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Uber plans to ditch Denmark over new taxi laws

The company can admit it's a taxi service or get out.

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Uber likes to think of itself as an enabler of small business, a connector of independent contractors with people who need a ride. Unfortunately for the San Francisco-based company, many places around the world disagree. The company's latest setback is in Denmark, where a new set of laws will require taxi cabs to have seat occupancy sensors and fare meters. Uber confirmed with The Guardian that it will not be able to operate unless the regulations are changed.

Threatening to leave an area when regulations tighten up isn't an uncommon response from the ride-sharing company, and it's one that they must repeat. If Uber complies with laws that apply to taxis, then it is admitting that it's both a cab-like service as well as an employer. That could seriously restrict its free-wheeling approach to disrupting the transportation industry.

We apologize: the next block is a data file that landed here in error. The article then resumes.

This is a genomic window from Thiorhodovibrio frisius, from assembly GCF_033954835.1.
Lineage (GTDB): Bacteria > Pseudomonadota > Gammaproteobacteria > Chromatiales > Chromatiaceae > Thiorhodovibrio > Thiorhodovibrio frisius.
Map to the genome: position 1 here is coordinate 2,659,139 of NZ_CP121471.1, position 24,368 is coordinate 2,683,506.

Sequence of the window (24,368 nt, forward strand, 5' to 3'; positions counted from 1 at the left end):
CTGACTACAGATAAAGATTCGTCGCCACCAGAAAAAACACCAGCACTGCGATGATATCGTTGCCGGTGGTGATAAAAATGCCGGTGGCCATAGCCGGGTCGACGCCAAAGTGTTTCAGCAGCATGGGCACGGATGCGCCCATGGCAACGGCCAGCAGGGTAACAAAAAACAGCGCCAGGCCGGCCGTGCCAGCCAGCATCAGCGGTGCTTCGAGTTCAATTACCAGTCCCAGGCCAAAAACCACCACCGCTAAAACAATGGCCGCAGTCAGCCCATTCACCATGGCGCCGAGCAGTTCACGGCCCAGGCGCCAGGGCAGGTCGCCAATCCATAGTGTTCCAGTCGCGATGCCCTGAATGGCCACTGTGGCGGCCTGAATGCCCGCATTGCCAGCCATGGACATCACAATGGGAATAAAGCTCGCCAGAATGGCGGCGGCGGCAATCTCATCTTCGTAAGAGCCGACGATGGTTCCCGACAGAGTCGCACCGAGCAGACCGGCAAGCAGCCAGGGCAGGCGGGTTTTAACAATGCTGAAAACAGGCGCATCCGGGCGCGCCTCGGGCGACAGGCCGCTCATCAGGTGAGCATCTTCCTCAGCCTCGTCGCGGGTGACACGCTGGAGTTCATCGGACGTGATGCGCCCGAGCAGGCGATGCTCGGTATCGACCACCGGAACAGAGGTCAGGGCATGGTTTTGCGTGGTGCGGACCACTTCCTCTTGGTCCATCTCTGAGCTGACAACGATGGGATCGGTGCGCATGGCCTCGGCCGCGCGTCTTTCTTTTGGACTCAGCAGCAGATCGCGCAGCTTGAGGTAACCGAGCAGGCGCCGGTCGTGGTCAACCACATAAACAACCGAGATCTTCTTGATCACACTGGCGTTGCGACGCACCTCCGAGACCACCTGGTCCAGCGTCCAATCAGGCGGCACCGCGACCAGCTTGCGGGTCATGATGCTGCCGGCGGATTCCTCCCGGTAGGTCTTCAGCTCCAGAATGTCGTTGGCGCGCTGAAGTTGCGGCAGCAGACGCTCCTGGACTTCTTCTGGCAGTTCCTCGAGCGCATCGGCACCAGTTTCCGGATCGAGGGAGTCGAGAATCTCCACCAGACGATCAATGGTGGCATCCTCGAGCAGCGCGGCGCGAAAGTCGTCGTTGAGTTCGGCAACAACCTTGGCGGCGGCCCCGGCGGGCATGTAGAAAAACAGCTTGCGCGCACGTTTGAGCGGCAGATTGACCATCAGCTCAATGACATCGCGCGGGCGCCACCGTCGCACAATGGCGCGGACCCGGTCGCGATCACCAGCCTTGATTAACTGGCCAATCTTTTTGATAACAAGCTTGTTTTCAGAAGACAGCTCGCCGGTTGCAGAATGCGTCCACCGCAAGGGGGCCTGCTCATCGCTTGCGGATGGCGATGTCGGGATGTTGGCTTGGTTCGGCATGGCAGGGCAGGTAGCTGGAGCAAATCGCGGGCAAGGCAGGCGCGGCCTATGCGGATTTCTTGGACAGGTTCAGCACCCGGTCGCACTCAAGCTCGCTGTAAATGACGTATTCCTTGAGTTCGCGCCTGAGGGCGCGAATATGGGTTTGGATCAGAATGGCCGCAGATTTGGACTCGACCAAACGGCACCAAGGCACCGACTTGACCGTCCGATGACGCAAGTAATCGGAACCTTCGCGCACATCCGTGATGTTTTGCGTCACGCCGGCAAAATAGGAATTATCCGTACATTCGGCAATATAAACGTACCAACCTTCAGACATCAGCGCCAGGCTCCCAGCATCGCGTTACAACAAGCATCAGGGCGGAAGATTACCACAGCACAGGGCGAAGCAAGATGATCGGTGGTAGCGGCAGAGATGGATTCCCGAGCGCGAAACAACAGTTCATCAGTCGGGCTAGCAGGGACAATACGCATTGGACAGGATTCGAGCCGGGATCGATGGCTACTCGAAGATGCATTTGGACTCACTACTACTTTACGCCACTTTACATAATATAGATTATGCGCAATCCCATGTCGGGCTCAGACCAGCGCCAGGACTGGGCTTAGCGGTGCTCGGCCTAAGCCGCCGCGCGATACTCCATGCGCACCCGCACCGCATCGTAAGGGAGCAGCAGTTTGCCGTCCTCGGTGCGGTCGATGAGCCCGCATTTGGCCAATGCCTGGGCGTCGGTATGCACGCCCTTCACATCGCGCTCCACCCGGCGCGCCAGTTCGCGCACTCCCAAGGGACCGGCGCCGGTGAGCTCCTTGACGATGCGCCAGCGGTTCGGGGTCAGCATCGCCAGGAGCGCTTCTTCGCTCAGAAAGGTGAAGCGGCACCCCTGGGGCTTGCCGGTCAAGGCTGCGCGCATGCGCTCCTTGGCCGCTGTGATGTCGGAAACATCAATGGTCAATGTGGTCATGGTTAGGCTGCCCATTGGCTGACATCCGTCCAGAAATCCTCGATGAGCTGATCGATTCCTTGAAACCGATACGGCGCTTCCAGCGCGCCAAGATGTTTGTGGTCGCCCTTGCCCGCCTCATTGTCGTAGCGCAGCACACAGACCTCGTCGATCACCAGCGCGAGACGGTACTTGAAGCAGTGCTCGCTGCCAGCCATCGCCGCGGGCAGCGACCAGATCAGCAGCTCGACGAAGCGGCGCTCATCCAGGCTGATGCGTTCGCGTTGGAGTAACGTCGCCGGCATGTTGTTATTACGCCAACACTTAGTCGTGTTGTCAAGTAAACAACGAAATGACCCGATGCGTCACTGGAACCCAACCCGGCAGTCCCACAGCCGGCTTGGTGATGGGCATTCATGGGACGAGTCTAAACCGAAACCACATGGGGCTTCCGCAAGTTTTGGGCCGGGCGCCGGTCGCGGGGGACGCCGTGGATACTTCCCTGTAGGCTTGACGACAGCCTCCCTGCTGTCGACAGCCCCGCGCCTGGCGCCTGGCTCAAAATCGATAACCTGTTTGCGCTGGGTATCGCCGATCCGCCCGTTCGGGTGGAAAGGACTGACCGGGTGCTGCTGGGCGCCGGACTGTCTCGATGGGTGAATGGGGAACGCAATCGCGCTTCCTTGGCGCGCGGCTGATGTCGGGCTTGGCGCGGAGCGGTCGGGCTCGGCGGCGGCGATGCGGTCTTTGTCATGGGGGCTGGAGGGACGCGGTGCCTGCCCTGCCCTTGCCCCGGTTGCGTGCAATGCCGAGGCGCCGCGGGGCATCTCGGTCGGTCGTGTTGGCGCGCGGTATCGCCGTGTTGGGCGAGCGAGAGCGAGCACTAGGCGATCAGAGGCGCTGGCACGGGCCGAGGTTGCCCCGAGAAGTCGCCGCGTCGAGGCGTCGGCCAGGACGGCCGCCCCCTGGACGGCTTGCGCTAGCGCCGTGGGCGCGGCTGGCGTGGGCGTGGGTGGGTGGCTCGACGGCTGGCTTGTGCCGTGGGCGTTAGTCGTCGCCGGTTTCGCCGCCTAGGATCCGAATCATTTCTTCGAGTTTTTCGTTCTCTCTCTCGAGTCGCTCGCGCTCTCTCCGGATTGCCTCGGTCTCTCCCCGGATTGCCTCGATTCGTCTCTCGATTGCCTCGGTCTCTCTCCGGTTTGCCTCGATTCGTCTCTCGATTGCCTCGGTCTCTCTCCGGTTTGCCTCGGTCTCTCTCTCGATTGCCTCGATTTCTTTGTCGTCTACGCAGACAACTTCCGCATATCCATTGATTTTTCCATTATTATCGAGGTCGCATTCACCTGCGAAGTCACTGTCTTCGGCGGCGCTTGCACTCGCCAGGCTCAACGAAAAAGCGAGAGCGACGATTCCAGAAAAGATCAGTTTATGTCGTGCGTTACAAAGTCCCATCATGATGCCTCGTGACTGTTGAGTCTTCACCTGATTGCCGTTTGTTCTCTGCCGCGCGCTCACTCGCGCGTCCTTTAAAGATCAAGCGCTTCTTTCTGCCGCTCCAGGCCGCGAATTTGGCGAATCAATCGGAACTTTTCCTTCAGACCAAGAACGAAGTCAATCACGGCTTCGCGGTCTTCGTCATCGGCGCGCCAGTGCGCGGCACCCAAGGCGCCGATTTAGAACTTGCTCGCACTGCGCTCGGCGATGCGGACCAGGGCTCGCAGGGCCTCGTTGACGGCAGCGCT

Danish taxi driver unions and cab operators have argued in European courts that Uber doesn't comply with legal standards set for taxi firms and that the service it enables is unfair competition. Uber doesn't just face legal challenges, either, as it deals with several public relations issues related to shady executive behavior and evasion of authority.

Uber promises to "continue to work with the government" in Denmark to keep its services running as the regulations go into effect next month.

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